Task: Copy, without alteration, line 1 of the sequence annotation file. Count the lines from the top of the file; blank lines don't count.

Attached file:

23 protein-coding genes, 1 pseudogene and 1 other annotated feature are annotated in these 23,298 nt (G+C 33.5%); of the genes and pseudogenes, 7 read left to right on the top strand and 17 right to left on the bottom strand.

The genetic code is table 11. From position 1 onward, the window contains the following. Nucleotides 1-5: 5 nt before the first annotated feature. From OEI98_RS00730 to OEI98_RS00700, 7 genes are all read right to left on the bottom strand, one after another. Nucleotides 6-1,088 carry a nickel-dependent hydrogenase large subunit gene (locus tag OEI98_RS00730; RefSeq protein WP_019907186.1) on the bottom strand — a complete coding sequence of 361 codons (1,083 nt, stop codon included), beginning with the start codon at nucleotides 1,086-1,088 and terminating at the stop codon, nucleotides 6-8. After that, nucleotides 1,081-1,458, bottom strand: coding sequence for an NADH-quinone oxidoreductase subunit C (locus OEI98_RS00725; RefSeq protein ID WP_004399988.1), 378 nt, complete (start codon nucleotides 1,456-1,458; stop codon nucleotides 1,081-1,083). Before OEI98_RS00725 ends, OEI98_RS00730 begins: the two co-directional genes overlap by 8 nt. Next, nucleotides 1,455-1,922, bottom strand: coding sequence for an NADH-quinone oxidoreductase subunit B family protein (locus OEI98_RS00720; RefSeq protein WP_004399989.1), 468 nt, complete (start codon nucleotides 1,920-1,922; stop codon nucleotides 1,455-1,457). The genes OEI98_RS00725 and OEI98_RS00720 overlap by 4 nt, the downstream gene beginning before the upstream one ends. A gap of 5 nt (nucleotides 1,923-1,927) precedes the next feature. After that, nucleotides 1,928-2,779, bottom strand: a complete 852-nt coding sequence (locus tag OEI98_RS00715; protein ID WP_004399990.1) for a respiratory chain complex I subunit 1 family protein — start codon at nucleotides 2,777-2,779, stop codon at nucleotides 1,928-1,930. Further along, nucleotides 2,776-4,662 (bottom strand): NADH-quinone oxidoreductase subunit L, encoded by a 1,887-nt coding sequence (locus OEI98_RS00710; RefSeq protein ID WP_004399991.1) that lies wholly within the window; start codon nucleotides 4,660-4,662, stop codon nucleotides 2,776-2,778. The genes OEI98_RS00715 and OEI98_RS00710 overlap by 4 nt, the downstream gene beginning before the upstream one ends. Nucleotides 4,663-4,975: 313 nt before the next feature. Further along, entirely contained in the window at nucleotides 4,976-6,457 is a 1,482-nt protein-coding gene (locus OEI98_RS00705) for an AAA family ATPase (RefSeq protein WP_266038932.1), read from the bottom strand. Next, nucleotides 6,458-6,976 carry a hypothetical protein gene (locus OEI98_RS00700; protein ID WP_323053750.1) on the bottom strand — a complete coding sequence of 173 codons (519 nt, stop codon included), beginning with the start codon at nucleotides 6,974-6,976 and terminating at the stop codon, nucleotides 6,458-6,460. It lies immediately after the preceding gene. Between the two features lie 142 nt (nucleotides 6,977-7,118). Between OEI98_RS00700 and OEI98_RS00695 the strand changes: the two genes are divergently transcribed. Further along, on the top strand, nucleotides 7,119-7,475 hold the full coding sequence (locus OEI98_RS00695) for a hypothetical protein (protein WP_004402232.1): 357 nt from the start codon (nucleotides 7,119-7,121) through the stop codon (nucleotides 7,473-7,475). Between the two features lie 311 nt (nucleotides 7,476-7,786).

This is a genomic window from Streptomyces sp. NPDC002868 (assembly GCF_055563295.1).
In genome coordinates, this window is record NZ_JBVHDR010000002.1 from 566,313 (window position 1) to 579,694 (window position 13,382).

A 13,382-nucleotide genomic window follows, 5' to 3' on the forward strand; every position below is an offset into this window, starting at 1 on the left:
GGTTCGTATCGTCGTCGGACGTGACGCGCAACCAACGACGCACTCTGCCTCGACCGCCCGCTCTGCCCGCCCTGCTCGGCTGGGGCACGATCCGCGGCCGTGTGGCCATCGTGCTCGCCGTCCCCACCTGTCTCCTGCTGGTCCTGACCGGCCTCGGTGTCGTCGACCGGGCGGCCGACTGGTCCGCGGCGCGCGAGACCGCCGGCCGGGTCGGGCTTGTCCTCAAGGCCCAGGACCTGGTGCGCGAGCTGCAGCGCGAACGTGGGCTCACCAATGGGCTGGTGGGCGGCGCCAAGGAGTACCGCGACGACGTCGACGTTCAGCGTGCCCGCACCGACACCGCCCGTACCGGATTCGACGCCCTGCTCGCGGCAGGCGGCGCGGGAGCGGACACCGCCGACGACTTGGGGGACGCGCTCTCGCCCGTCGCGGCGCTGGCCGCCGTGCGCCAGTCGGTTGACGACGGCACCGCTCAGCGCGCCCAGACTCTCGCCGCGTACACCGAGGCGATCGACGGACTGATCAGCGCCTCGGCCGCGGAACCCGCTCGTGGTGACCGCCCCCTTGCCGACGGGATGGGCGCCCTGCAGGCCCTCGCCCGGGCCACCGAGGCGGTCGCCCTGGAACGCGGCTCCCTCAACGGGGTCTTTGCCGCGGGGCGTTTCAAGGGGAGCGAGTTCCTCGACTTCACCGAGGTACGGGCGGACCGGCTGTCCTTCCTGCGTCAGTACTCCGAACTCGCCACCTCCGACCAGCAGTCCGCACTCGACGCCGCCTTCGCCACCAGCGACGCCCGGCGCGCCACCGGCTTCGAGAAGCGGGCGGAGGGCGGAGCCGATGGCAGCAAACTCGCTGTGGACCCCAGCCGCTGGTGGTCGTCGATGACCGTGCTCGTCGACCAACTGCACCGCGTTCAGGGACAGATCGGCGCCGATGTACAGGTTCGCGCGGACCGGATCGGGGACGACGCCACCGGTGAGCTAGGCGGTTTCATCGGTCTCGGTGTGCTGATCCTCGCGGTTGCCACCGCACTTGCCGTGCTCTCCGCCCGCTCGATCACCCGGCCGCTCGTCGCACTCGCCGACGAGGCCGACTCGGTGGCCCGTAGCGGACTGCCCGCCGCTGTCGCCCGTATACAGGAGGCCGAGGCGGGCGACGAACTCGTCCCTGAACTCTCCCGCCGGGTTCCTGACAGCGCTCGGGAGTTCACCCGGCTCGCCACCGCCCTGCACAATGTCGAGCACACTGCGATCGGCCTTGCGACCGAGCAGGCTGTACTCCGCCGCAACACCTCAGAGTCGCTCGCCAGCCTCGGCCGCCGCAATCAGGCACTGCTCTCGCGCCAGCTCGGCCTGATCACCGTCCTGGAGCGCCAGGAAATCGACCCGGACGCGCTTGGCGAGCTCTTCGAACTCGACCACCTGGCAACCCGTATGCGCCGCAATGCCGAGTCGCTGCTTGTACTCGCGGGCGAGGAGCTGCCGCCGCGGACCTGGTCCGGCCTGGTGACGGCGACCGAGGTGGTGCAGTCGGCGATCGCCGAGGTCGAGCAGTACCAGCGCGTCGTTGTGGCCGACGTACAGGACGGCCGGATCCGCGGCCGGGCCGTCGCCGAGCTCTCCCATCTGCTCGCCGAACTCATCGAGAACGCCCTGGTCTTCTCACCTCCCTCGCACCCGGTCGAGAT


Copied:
23 protein-coding genes, 1 pseudogene and 1 other annotated feature are annotated in these 23,298 nt (G+C 33.5%); of the genes and pseudogenes, 7 read left to right on the top strand and 17 right to left on the bottom strand.